Zomato trading at heavy discount to listing price: Should you grab a bite?

NEW DELHI: Despite a 46 percent drop over its peak, analysts largely have a mixed view on whether

Zomato has entered into a ‘buy’ zone now. Foreign brokerage JPMorgan says it is too early to bottom fish as the stock continues to trade at a sharp premium to global peers.


Kotak Institutional Equities, on the other hand, felt the recent sharp correction offers a buying opportunity. This domestic brokerage said that a sharp decline in the stock price of Zomato, which has fallen 27 percent over the past two trading sessions, seems to be tracking the decline in prices of global tech stocks, even as there is no change in fundamentals.

Data showed stock prices of food delivery stocks such as DoorDash are down 25 percent year-to-date. Delivery Hero is down 30.3 percent and Deliveroo has fallen 24.1 percent over this period.

Kotak said the Indian food delivery market has stabilized into a two-player market, with Zomato and Swiggy controlling almost all of it. Swiggy’s food delivery gross merchandise value (GMV) was $984 million in H1 2021. Zomato’s food delivery GMV over the same period was $1.05 billion, indicating some market share gain by Zomato over the period.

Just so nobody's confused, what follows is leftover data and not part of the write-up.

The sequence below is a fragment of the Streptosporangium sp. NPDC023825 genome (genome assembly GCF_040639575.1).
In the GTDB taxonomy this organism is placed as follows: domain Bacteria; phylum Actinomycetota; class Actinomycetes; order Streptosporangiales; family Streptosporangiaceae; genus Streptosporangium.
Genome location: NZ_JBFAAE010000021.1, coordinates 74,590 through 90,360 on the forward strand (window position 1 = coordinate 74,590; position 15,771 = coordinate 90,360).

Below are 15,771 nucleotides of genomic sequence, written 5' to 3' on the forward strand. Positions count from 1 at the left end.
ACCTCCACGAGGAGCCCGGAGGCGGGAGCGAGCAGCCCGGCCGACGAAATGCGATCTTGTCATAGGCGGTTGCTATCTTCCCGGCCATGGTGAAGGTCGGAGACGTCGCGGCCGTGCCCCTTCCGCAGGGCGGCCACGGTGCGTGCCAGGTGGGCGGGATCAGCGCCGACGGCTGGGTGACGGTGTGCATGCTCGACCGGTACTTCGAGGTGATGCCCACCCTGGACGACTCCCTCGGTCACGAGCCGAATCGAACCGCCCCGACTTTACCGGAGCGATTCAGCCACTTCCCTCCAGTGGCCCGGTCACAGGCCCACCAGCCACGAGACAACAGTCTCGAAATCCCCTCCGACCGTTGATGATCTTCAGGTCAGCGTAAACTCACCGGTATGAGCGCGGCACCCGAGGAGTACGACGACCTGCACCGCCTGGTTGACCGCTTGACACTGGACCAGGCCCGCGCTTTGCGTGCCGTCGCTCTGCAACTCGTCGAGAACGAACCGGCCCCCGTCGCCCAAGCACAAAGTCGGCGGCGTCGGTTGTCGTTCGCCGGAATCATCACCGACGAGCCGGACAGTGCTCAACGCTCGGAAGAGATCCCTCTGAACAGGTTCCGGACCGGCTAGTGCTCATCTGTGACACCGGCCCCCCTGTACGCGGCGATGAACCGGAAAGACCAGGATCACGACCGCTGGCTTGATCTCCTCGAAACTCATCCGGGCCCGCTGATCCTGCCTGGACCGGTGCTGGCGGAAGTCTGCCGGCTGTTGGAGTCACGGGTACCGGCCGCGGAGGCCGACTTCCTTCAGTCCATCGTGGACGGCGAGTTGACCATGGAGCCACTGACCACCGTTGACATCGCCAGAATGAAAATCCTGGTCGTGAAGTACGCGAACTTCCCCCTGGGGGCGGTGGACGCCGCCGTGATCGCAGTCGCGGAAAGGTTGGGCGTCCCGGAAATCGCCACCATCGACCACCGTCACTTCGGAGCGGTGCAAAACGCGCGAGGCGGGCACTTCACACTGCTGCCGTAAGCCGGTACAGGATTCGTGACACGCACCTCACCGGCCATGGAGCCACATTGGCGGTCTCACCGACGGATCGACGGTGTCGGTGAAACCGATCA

“While we don’t yet have data for periods subsequent to H1CY21, we note that no new competitor has entered the market and do not expect a marked difference in relative market shares in H2CY21,” Kotak said.

With $1.9 billion of cash as of September 2021, Zomato remains well-capitalized to fund its losses and carry out fresh investments in Grofers, Kotak said.

“We retain buy on the stock as we believe the food delivery business offers solid long-term growth potential. Cities with a higher density of restaurants are witnessing much better contribution margins than nascent cities; their relative mix may impact near-term margins although we retain our expectation of Zomato turning Ebitda breakeven by FY2025 adjusted for ESOP expense,” it said while suggesting a target of Rs 170.

JPMorgan is not too optimistic. While it suggests that the fall in the stock is led by macro factors that have driven a broader tech selloff globally, a reverse DCF suggests the stock is pricing in 12.2 percent WACC (weighted average cost of capital).

The weighted average cost of capital (WACC) is the rate that a company is expected to pay on average to all its security holders to finance its assets.

JPMorgan said Zomato’s sensitivity to WACC assumptions is sharper and said Zomato may have more downside scenarios than upsides, adding that it is too early to bottom fish.

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